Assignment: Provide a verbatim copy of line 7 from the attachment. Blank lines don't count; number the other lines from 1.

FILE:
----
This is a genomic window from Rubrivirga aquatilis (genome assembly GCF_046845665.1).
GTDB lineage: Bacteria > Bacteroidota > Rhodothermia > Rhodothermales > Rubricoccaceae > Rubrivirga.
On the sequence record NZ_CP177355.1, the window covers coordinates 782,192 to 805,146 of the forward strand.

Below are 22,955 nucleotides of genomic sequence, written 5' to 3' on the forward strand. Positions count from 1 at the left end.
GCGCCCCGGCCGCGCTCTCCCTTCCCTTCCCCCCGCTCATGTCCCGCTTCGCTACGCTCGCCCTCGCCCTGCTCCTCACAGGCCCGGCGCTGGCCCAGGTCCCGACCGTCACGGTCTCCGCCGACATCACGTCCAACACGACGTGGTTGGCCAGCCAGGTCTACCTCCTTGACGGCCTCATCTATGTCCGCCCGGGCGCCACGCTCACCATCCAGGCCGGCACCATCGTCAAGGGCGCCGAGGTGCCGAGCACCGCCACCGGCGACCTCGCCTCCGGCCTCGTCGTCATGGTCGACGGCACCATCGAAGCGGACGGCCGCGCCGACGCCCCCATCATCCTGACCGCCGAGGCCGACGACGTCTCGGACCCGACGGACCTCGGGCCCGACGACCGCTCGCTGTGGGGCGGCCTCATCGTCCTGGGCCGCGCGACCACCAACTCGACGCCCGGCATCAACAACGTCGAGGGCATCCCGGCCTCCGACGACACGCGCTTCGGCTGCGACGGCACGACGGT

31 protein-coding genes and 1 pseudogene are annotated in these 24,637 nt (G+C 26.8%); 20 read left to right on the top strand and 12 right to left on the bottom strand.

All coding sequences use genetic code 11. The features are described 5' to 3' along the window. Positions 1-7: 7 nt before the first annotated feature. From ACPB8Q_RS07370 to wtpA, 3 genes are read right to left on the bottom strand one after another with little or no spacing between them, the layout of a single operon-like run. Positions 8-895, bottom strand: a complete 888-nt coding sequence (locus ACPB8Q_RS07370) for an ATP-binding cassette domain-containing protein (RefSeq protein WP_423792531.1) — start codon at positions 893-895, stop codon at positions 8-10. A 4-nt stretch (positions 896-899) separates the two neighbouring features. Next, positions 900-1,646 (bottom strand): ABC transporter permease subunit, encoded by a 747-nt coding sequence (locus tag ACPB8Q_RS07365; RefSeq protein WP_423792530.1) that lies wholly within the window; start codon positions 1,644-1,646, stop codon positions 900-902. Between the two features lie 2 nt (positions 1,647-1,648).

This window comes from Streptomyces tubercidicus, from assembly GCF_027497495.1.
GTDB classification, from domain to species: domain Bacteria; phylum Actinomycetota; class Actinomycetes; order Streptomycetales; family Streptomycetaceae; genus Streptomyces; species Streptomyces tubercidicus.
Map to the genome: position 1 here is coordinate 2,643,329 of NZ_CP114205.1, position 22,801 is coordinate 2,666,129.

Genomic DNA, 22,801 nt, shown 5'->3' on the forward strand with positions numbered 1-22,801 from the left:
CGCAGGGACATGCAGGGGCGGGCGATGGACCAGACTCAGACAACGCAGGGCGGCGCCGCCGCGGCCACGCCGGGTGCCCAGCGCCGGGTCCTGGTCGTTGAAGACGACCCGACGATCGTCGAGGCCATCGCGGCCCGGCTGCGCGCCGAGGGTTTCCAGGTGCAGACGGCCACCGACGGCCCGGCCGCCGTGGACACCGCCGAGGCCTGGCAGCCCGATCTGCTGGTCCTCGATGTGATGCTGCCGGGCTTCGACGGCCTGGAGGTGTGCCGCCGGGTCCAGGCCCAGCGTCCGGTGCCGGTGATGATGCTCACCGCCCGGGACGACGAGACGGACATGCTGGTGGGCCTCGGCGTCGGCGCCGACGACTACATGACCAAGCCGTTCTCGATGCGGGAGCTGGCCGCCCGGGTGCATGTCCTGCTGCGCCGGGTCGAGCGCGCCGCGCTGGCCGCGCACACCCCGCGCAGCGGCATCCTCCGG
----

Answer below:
All coding sequences use genetic code 11. The features are described 5' to 3' along the window. Positions 1-7: 7 nt before the first annotated feature. From ACPB8Q_RS07370 to wtpA, 3 genes are read right to left on the bottom strand one after another with little or no spacing between them, the layout of a single operon-like run. Positions 8-895, bottom strand: a complete 888-nt coding sequence (locus ACPB8Q_RS07370) for an ATP-binding cassette domain-containing protein (RefSeq protein WP_423792531.1) — start codon at positions 893-895, stop codon at positions 8-10. A 4-nt stretch (positions 896-899) separates the two neighbouring features. Next, positions 900-1,646 (bottom strand): ABC transporter permease subunit, encoded by a 747-nt coding sequence (locus tag ACPB8Q_RS07365; RefSeq protein WP_423792530.1) that lies wholly within the window; start codon positions 1,644-1,646, stop codon positions 900-902. Between the two features lie 2 nt (positions 1,647-1,648).